The last thing you want to do is find out that your tent isn’t waterproof when you’re out camping and it starts raining.
This is something you should check periodically before camping trips, whether your tent is old or new.
But, how do you know if a tent is waterproof or not?
We reveal a quick and easy test to check if your tent is waterproof, take a look at the different waterproof ratings, and we’ll even cover how to DIY waterproof your tent if it needs it.
How to Make Sure Your Tent Is Waterproof
You can quickly check if your tent is waterproof by running a simple test in your backyard with just your tent and a garden hose. Essentially, you want to spray your tent down with a hose and see if it’s waterproof or not.
Tent Waterproof Test
- Pitch your camping tent on a clean, flat area outside.
- Close the tent’s doors and windows.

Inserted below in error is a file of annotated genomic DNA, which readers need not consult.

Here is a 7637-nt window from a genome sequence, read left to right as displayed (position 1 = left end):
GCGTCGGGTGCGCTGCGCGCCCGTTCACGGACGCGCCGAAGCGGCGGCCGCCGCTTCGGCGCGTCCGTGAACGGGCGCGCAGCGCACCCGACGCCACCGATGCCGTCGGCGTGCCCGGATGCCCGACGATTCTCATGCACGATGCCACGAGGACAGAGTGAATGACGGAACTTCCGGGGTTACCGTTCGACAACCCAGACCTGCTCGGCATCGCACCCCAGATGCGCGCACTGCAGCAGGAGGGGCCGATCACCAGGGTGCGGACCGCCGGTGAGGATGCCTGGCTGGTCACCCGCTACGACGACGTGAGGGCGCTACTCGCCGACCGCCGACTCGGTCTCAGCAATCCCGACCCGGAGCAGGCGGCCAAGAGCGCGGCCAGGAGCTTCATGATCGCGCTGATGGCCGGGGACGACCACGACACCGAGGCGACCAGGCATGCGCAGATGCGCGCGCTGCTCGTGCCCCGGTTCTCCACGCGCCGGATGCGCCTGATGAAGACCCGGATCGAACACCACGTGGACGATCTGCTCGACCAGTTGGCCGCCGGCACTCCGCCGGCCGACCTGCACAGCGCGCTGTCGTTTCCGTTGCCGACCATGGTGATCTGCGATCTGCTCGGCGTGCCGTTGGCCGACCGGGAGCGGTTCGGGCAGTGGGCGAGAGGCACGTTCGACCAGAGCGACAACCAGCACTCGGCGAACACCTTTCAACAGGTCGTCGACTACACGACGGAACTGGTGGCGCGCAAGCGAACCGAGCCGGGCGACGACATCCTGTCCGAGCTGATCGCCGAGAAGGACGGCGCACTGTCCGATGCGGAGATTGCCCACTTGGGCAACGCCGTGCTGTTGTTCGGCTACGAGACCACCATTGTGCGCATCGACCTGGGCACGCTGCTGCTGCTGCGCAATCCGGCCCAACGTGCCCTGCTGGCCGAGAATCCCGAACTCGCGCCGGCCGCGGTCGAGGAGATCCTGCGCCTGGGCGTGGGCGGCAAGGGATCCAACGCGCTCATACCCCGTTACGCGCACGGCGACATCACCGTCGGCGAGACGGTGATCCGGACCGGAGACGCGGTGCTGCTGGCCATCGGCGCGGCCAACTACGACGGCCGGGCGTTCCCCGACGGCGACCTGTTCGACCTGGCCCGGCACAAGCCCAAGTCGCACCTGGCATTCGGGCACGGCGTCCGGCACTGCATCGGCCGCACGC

- Attach the rainfly and vestibule if applicable.
- Attach a spray nozzle to your garden hose.
- Now, spray the tent down using your hose. For best results, don’t aim the hose at a specific spot. Instead, simulate a rain shower by aiming the flow upwards and gently sprinkling the tent with water for a more natural effect. And be sure to spray around the bottom of the tent, as well, to test if the tent floor is waterproof.
Tip: For a more hands-off test, set up a sprinkler and let it spray your tent for 20-30 minutes.
If you notice any water leaks along the tent seams or the tent material itself, the tent is not waterproof.
Whether your tent is brand new or has seen its fair share of camping trips over the years, this is the most sure-fire way to tell if your tent, including its material, seams, rainfly, etc., is waterproof.
Aren’t All Tents Waterproof?
No, not all tents are waterproof. While many are waterproof, some tents, even new ones, are considered water-resistant, meaning they merely slow down the entry of rainwater into the tent but do not stop it completely.